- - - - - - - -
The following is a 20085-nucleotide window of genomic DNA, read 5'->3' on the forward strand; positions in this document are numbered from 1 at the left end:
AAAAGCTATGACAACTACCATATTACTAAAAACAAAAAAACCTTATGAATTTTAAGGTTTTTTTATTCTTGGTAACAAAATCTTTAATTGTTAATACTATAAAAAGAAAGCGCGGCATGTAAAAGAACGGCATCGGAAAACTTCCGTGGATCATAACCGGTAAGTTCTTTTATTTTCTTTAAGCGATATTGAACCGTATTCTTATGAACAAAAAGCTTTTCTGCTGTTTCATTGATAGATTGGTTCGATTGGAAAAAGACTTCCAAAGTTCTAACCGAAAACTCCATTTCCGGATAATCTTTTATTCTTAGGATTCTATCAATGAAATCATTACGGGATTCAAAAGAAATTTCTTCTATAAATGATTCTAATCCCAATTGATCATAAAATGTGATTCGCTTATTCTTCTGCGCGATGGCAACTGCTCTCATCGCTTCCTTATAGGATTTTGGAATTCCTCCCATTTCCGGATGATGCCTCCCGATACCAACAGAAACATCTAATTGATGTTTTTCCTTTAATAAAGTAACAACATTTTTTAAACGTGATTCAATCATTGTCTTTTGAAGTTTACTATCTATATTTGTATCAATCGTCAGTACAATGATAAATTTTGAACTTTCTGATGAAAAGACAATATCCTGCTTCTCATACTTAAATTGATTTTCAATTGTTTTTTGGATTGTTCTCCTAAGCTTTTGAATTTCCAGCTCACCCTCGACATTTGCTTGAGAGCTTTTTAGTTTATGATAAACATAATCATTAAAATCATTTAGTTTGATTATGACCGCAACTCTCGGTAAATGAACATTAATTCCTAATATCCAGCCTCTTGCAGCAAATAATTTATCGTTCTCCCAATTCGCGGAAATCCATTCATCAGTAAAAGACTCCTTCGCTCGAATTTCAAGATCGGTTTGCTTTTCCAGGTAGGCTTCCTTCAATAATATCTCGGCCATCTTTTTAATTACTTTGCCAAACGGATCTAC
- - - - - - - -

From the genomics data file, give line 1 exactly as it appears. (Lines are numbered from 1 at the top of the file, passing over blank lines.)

The following is a 20085-nucleotide window of genomic DNA, read 5'->3' on the forward strand; positions in this document are numbered from 1 at the left end: